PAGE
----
Al-Quran Surah 14. Ibrahim, Ayah 16

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مِنْ وَرَائِهِ جَهَنَّمُ وَيُسْقَىٰ مِنْ مَاءٍ صَدِيدٍ


Asad : with hell awaiting him;21 and he shall be made to drink of the water of most bitter distress,22
Khattab :

Awaiting them is Hell, and they will be left to drink oozing pus,

Malik : Hell is next for him wherein he will be given festering water to drink;
Pickthall : Hell is before him, and he is made to drink a festering water,
Yusuf Ali : In front of such a one is Hell and he is given for drink boiling fetid water.
Transliteration : Min waraihi jahannamu wayusqa min main sadeedin
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Asad   
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Asad 21 Lit., "[with] hell beyond him", i.e., as his destiny. For my rendering of jabbar, in this context, as "enemy of the truth", see the first part of note [58] on 26:130.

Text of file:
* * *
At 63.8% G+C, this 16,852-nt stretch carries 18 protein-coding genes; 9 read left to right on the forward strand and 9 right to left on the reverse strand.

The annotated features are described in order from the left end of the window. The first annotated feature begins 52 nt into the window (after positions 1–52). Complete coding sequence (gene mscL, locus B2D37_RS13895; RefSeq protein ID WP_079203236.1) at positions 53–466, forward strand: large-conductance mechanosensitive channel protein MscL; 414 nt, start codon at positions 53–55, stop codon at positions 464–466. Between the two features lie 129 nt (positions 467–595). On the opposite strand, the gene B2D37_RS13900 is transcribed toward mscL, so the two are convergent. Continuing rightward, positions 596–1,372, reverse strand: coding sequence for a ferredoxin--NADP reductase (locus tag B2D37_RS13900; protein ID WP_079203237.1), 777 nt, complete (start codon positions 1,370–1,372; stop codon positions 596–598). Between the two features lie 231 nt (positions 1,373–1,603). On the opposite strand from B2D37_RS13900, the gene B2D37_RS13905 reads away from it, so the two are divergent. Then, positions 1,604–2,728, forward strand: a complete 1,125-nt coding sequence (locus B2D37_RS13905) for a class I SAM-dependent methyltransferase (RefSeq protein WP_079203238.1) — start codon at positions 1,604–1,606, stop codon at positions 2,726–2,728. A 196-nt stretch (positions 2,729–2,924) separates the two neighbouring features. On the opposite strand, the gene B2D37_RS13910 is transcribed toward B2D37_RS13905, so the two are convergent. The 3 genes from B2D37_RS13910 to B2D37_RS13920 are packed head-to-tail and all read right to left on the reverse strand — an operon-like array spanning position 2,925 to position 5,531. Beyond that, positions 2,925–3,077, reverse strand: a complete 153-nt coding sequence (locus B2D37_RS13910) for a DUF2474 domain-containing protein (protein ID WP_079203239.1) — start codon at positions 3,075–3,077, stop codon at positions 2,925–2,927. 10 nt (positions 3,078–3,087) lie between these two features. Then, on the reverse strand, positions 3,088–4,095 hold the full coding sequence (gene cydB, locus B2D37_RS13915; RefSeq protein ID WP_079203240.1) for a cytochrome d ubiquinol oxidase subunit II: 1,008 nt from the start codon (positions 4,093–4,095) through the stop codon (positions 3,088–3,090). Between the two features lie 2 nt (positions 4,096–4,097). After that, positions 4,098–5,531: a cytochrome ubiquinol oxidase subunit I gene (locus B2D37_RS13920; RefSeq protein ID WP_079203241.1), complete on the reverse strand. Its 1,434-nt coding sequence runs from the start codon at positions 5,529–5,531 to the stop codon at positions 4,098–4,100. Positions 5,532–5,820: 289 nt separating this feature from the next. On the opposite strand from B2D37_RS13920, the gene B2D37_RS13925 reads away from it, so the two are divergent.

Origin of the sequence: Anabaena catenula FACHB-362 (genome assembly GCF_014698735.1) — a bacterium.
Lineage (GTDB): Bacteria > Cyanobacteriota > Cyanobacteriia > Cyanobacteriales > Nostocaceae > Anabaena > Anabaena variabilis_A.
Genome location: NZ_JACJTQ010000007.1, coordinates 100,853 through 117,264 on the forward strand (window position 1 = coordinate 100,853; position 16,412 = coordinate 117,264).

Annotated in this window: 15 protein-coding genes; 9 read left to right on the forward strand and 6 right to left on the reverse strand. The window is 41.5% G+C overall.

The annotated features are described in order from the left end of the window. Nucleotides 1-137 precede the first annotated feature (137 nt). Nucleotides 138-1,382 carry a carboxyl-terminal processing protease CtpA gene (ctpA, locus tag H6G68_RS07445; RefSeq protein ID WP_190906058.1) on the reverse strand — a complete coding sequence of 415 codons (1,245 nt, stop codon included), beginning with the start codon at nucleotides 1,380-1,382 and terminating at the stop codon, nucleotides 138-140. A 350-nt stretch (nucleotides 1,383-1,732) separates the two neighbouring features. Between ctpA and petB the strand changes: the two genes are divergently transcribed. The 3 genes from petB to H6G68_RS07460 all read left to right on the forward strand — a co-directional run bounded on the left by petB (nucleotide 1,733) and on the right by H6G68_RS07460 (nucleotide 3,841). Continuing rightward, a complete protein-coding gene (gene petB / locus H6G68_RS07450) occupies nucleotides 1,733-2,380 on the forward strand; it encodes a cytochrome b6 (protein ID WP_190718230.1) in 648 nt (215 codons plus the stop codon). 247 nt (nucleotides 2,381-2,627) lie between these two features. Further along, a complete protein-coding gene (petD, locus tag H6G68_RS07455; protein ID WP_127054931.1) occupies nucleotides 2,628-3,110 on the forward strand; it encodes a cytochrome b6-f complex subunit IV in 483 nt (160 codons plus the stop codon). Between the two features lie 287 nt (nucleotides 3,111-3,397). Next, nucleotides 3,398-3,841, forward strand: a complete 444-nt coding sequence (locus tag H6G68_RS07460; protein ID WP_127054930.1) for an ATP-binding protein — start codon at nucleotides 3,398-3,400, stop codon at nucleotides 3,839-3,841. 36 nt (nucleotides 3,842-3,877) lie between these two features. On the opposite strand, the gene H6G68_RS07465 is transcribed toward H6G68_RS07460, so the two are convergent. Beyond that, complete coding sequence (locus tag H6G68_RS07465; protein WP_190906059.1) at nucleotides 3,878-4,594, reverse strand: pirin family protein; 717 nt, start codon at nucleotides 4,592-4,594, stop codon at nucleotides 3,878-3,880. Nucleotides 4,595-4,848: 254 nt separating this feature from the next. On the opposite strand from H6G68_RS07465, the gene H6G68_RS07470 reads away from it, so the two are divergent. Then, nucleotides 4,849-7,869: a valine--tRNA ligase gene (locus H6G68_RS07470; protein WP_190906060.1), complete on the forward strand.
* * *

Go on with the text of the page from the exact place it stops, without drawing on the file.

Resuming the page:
Asad   
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Asad 22 The word sadid is an infinitive noun of sadda, which in its primary meaning denotes "he turned away" or "was averse [from something]"; also - as noted in the Qamus and the Asas - "he cried out loudly" (i.e., by reason of his aversion to something). Since sadid signifies anything that is repulsive, it is also used tropically to describe the pus that flows from wounds or the viscous liquid that oozes from corpses. In his commentary on this verse, Razi suggests that the expression ma' sadid is here purely metaphorical, and should be understood as "water like [what is described as] ,sadid". It is in pursuance of this interpretation that I have rendered the above expression as "waters of most bitter distress" - a metaphor of the boundless suffering and bitter frustration which, in the life to come, awaits those who during their life in this world were bent on denying all spiritual truths. (Cf. the expression sharab min ,hamim -rendered by me as "a draught of burning despair" - occurring in several places and elucidated in note [62] on 6:70.)

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